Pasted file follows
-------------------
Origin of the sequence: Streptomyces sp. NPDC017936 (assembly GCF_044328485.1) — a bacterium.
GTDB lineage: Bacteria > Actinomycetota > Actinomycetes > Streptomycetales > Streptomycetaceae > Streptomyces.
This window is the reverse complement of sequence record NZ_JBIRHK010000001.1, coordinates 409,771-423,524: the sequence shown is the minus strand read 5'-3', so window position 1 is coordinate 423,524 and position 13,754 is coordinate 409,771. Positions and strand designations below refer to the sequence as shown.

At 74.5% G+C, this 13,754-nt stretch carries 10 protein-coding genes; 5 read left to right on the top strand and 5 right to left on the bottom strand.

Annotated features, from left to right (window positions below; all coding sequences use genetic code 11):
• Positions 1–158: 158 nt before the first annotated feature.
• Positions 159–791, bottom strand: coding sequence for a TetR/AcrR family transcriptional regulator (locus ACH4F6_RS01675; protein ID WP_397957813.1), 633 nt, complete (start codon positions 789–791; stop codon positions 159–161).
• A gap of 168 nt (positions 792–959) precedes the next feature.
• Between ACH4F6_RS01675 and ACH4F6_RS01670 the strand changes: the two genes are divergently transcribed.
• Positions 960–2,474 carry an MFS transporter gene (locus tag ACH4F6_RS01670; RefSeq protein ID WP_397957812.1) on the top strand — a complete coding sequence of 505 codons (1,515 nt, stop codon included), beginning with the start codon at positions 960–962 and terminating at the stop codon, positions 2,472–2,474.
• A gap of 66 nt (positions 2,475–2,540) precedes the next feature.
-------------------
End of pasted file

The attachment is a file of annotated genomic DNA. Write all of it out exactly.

Origin of the sequence: Streptomyces sp. NPDC017936 (assembly GCF_044328485.1) — a bacterium.
GTDB lineage: Bacteria > Actinomycetota > Actinomycetes > Streptomycetales > Streptomycetaceae > Streptomyces.
This window is the reverse complement of sequence record NZ_JBIRHK010000001.1, coordinates 409,771-423,524: the sequence shown is the minus strand read 5'-3', so window position 1 is coordinate 423,524 and position 13,754 is coordinate 409,771. Positions and strand designations below refer to the sequence as shown.

At 74.5% G+C, this 13,754-nt stretch carries 10 protein-coding genes; 5 read left to right on the top strand and 5 right to left on the bottom strand.

Annotated features, from left to right (window positions below; all coding sequences use genetic code 11):
• Positions 1–158: 158 nt before the first annotated feature.
• Positions 159–791, bottom strand: coding sequence for a TetR/AcrR family transcriptional regulator (locus ACH4F6_RS01675; protein ID WP_397957813.1), 633 nt, complete (start codon positions 789–791; stop codon positions 159–161).
• A gap of 168 nt (positions 792–959) precedes the next feature.
• Between ACH4F6_RS01675 and ACH4F6_RS01670 the strand changes: the two genes are divergently transcribed.
• Positions 960–2,474 carry an MFS transporter gene (locus tag ACH4F6_RS01670; RefSeq protein ID WP_397957812.1) on the top strand — a complete coding sequence of 505 codons (1,515 nt, stop codon included), beginning with the start codon at positions 960–962 and terminating at the stop codon, positions 2,472–2,474.
• A gap of 66 nt (positions 2,475–2,540) precedes the next feature.